Utility Week Live's keynote theatre hosted some of the industry's biggest discussions and debates around climate change, regulatory remits, electric vehicles and big data, as Utility Week director of content Jane Gray reports

Ofgem’s remit

It’s no surprise that in the wake of the Committee on Climate’s Change’s landmark Net Zero report, presentations and debate in Utility Week Live’s Keynote Theatre this year heavily referenced the urgent need for utilities to step up to the climate change threat and escalate efforts to create an optimised low-carbon energy system.

But matching the industry’s growing will to bring about a low carbon future is no straightforward task. Sessions in the theatre covered a number of challenges to progressing with decarbonisation. Among them, it was notable that several speakers identified Ofgem’s current mandate.

It was clearly felt by many of the industry experts on the Keynote agenda that Ofgem’s current focus on economic regulation is not aligned with the scale of industry change needed to meet the climate challenge. Several individuals called for Ofgem to be given an overt remit to advance energy system decarbonisation as part of its duty to protect the interests of future consumers.

Condition for open data

An animated panel discussion at the start of Utility Week Live day two grappled with the data architectures required to support smart energy ambitions and a fully decarbonised system.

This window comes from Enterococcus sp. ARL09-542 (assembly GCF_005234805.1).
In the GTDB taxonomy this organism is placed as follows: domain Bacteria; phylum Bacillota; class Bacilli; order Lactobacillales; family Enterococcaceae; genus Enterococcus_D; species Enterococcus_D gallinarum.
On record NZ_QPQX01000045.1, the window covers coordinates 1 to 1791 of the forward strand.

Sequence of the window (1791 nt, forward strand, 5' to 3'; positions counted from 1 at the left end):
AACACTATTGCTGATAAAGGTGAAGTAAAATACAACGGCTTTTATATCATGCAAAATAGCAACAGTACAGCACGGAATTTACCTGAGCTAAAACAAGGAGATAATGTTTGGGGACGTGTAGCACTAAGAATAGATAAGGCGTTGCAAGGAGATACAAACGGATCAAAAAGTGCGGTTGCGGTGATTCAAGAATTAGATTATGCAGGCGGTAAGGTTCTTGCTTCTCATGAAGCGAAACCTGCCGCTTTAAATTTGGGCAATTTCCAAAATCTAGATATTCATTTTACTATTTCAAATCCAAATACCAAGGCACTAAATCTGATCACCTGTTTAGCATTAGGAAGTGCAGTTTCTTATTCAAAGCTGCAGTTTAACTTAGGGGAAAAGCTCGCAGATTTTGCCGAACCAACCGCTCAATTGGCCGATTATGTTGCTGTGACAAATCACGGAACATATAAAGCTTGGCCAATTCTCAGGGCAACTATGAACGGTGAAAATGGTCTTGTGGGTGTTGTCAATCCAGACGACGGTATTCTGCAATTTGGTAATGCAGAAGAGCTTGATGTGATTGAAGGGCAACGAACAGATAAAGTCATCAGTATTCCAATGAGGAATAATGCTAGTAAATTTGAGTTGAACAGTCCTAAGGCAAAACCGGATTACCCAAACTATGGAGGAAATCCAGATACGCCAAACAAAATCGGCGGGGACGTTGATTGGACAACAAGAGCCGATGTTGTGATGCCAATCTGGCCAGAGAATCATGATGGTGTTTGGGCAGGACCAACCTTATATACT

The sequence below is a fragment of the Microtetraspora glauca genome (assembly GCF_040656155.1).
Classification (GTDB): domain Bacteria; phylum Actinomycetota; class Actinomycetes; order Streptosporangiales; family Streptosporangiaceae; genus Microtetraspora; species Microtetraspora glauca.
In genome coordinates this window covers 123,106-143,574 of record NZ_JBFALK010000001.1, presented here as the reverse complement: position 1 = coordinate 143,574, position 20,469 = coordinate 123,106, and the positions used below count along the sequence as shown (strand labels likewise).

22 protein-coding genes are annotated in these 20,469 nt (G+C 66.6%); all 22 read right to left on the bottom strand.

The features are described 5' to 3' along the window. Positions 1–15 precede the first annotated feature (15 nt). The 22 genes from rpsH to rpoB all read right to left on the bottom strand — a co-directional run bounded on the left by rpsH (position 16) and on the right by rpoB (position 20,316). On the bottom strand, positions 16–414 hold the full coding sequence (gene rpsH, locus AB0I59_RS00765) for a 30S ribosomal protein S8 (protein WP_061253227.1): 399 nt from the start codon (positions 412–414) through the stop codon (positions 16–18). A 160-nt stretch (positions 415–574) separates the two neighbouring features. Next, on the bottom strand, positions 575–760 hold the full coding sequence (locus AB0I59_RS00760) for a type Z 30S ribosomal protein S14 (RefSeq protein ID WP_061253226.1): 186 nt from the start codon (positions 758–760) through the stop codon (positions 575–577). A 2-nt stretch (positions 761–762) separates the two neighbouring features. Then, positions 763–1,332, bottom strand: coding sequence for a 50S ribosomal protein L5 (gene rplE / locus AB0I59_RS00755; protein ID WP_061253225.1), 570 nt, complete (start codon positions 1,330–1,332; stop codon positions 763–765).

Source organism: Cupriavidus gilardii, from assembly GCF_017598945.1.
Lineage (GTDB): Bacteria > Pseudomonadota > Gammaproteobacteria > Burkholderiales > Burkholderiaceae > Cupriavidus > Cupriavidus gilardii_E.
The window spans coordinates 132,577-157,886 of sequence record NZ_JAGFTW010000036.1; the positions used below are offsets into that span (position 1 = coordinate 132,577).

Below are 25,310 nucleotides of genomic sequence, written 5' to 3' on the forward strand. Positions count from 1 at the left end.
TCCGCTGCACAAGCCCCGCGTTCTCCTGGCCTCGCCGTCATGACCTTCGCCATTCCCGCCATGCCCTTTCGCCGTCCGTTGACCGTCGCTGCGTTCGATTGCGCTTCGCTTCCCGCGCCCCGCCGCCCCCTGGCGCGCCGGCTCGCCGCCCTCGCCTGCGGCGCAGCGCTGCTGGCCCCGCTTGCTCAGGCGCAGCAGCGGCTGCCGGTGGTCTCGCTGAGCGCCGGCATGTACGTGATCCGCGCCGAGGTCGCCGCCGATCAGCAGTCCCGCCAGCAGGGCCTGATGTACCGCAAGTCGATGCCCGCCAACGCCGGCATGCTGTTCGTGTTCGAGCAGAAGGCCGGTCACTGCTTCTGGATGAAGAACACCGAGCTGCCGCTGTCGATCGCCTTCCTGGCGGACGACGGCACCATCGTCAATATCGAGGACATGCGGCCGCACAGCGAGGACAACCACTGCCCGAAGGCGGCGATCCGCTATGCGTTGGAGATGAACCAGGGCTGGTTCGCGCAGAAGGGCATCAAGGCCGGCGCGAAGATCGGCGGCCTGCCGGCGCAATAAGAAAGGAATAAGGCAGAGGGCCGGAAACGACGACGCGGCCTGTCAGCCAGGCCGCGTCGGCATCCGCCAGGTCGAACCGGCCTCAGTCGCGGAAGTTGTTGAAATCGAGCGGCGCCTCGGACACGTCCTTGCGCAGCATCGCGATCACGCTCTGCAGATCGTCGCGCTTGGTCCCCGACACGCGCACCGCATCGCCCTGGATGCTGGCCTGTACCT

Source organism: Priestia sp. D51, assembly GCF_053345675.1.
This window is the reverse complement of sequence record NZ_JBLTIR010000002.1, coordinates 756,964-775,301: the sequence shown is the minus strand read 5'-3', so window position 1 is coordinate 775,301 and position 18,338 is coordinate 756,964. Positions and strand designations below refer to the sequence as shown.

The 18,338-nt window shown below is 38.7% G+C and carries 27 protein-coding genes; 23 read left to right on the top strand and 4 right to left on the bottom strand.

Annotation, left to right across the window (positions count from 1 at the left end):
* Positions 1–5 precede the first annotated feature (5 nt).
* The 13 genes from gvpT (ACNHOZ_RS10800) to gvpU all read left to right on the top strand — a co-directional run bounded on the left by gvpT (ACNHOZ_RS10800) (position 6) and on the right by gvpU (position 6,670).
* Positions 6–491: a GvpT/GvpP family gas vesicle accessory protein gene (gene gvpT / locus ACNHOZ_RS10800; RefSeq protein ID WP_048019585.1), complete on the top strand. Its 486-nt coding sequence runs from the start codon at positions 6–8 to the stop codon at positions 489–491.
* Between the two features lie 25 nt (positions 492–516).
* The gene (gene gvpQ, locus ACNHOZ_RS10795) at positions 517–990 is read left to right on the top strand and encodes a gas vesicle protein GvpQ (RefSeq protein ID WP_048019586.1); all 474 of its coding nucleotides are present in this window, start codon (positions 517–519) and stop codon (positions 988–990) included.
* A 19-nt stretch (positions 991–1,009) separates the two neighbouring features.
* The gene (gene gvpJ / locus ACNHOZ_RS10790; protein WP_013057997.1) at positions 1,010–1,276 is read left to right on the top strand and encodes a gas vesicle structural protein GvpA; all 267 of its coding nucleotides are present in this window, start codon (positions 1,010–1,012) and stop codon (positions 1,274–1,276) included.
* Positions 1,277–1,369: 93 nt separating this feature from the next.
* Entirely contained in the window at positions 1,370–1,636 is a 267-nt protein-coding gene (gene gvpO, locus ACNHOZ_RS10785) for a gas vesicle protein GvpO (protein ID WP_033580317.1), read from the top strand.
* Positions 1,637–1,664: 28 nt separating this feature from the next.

Participants held differing views on the best approach to supporting visibility of key system data for multiple stakeholders, clashing, for instance, on support for a distributed blockchain based architecture.

But on one point they were all clear: we will not see the arrival of digitally enabled utilities without an industry shift away from proprietary attitudes towards data and towards open data.

Valuable system data, currently held in silos by disparate market players, must be made visible and accessible, both to incumbent actors and new entrants, speakers agreed. Some called on Ofgem to intervene to enforce enlightened data attitudes by mandating open data outputs from innovation “sandpit” schemes. Meanwhile, Stuart Lacey, chief executive of Electralink, suggested Ofgem should create a licence condition for market players to support data transparency.

Seamless EV experience

A celebrity kick-off to the Keynote agenda from actor and engineering personality Robert Llewellyn introduced a topic that recurred several times across both days of the event – the need for a seamless EV charging experience.

Llewellyn, a clean-tech evangelist, condemned the frequently dire charging experience he has endured when travelling in his own electric car or when test driving new EV models. Miserable mobile calls from motorway service station car parks, made in the pouring rain to charge-point operators after a range of apps and RFID tech failed to initiate charging, make for amusing anecdotes. But they do not support public confidence in EVs – mass uptake of which is critical if the UK is to live up to its increasingly ambitious decarbonisation and green growth goals.

Several Keynote participants suggested energy suppliers with ambitions to support EV charging as part of bundled green-living offers should take responsibility for creating interoperable charging solutions rather than closed, proprietary ones.

The debate on this was timely. The day after Utility Week Live 2019 closed its doors, Citizens Advice published a report urging EV market players to keep customer interests foremost as charging – especially smart charging – networks develop. It called for financial protection for consumers using smart charging infrastructure, as well as inclusive services for non-digital consumers, among a range of other recommendations.

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